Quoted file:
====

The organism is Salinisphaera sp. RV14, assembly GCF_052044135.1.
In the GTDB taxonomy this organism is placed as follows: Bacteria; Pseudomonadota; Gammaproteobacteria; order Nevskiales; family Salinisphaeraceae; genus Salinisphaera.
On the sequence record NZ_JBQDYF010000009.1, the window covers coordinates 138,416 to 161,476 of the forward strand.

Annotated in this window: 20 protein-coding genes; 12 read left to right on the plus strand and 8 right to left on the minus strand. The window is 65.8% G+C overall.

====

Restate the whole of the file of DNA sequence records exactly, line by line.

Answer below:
The organism is Salinisphaera sp. RV14, assembly GCF_052044135.1.
In the GTDB taxonomy this organism is placed as follows: Bacteria; Pseudomonadota; Gammaproteobacteria; order Nevskiales; family Salinisphaeraceae; genus Salinisphaera.
On the sequence record NZ_JBQDYF010000009.1, the window covers coordinates 138,416 to 161,476 of the forward strand.

Annotated in this window: 20 protein-coding genes; 12 read left to right on the plus strand and 8 right to left on the minus strand. The window is 65.8% G+C overall.